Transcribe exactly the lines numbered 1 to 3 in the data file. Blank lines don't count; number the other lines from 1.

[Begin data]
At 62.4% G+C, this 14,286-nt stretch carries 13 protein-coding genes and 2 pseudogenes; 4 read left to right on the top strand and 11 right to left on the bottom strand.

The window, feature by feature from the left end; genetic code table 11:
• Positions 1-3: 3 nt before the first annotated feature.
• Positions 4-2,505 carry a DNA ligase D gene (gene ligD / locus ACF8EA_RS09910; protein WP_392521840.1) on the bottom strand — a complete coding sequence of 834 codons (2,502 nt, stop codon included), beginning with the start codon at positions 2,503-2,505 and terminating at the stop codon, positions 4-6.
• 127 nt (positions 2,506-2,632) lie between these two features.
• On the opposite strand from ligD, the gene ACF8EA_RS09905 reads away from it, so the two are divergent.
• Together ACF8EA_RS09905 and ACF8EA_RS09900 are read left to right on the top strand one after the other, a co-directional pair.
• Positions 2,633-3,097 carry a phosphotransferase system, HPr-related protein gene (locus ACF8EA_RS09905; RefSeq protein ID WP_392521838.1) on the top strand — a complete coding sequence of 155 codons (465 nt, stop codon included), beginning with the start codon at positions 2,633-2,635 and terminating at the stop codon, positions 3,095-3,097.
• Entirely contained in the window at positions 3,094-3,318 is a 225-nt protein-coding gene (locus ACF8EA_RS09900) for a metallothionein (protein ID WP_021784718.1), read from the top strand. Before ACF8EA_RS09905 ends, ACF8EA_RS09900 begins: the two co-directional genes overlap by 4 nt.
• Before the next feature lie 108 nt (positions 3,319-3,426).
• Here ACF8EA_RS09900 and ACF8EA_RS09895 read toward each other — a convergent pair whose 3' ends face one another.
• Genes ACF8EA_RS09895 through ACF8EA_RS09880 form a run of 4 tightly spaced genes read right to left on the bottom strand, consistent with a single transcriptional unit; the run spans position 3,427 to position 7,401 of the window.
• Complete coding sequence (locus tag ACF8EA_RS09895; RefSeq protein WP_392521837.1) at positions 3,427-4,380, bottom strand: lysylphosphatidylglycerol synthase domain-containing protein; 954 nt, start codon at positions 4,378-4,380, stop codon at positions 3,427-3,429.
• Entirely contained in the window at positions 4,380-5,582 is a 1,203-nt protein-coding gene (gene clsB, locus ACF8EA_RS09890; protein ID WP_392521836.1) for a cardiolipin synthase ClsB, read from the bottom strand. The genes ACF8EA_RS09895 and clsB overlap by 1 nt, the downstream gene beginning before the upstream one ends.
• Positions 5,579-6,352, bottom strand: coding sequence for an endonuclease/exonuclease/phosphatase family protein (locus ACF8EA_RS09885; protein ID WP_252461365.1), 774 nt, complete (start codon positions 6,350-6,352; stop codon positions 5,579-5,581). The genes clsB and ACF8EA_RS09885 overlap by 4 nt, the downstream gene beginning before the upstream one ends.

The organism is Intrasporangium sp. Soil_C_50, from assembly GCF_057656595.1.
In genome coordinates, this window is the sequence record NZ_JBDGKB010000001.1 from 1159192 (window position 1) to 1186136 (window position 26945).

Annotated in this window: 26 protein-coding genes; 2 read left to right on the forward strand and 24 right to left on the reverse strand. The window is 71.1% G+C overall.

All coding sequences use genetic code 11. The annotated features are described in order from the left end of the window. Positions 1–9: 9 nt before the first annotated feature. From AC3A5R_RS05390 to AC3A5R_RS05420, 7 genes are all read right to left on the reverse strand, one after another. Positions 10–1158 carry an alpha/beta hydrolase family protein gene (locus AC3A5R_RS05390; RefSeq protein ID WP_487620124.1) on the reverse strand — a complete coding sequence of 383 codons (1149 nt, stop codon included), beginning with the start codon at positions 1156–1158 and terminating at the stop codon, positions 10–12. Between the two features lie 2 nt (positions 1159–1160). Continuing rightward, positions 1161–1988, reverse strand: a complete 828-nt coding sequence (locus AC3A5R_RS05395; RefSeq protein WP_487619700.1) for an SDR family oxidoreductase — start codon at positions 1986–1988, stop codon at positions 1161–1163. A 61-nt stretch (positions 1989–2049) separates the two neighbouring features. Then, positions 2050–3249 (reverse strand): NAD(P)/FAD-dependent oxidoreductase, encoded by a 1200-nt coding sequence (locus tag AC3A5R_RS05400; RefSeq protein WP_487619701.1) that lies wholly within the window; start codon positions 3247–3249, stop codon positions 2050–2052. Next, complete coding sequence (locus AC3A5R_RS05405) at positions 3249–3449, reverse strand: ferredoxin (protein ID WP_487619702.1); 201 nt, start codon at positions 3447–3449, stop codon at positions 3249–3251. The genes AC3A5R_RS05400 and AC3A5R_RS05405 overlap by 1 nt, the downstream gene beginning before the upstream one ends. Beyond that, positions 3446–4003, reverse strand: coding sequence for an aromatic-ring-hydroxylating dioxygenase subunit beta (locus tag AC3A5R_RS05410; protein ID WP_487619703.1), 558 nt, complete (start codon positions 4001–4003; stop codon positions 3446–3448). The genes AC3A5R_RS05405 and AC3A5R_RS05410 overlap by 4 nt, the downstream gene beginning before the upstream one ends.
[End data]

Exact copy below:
At 62.4% G+C, this 14,286-nt stretch carries 13 protein-coding genes and 2 pseudogenes; 4 read left to right on the top strand and 11 right to left on the bottom strand.

The window, feature by feature from the left end; genetic code table 11:
• Positions 1-3: 3 nt before the first annotated feature.